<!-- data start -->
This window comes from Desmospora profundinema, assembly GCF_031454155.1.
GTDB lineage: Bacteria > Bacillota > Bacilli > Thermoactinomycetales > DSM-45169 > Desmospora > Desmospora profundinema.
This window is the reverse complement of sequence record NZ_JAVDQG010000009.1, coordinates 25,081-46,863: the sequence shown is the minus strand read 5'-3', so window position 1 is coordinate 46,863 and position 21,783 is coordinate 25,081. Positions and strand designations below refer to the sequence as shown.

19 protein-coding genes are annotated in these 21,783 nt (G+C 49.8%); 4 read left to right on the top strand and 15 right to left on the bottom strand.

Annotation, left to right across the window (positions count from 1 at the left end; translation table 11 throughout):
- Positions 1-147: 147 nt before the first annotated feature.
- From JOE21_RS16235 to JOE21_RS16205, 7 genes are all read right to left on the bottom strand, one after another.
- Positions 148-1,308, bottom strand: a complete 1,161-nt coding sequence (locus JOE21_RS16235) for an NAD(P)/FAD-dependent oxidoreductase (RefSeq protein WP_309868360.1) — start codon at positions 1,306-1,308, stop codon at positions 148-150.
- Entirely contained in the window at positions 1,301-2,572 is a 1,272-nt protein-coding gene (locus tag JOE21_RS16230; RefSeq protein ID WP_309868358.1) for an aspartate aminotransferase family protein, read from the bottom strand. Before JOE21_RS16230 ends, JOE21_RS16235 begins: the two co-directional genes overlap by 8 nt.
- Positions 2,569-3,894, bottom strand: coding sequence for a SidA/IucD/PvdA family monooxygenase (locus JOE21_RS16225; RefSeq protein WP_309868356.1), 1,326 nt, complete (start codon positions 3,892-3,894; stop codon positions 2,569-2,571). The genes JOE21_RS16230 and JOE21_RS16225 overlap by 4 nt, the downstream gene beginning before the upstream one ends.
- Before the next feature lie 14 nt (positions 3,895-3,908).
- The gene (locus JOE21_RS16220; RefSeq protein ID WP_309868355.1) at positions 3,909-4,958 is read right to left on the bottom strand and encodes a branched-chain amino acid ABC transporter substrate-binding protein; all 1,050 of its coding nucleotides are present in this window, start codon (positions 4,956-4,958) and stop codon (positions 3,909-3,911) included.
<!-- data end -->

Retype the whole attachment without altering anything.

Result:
This window comes from Desmospora profundinema, assembly GCF_031454155.1.
GTDB lineage: Bacteria > Bacillota > Bacilli > Thermoactinomycetales > DSM-45169 > Desmospora > Desmospora profundinema.
This window is the reverse complement of sequence record NZ_JAVDQG010000009.1, coordinates 25,081-46,863: the sequence shown is the minus strand read 5'-3', so window position 1 is coordinate 46,863 and position 21,783 is coordinate 25,081. Positions and strand designations below refer to the sequence as shown.

19 protein-coding genes are annotated in these 21,783 nt (G+C 49.8%); 4 read left to right on the top strand and 15 right to left on the bottom strand.

Annotation, left to right across the window (positions count from 1 at the left end; translation table 11 throughout):
- Positions 1-147: 147 nt before the first annotated feature.
- From JOE21_RS16235 to JOE21_RS16205, 7 genes are all read right to left on the bottom strand, one after another.
- Positions 148-1,308, bottom strand: a complete 1,161-nt coding sequence (locus JOE21_RS16235) for an NAD(P)/FAD-dependent oxidoreductase (RefSeq protein WP_309868360.1) — start codon at positions 1,306-1,308, stop codon at positions 148-150.
- Entirely contained in the window at positions 1,301-2,572 is a 1,272-nt protein-coding gene (locus tag JOE21_RS16230; RefSeq protein ID WP_309868358.1) for an aspartate aminotransferase family protein, read from the bottom strand. Before JOE21_RS16230 ends, JOE21_RS16235 begins: the two co-directional genes overlap by 8 nt.
- Positions 2,569-3,894, bottom strand: coding sequence for a SidA/IucD/PvdA family monooxygenase (locus JOE21_RS16225; RefSeq protein WP_309868356.1), 1,326 nt, complete (start codon positions 3,892-3,894; stop codon positions 2,569-2,571). The genes JOE21_RS16230 and JOE21_RS16225 overlap by 4 nt, the downstream gene beginning before the upstream one ends.
- Before the next feature lie 14 nt (positions 3,895-3,908).
- The gene (locus JOE21_RS16220; RefSeq protein ID WP_309868355.1) at positions 3,909-4,958 is read right to left on the bottom strand and encodes a branched-chain amino acid ABC transporter substrate-binding protein; all 1,050 of its coding nucleotides are present in this window, start codon (positions 4,956-4,958) and stop codon (positions 3,909-3,911) included.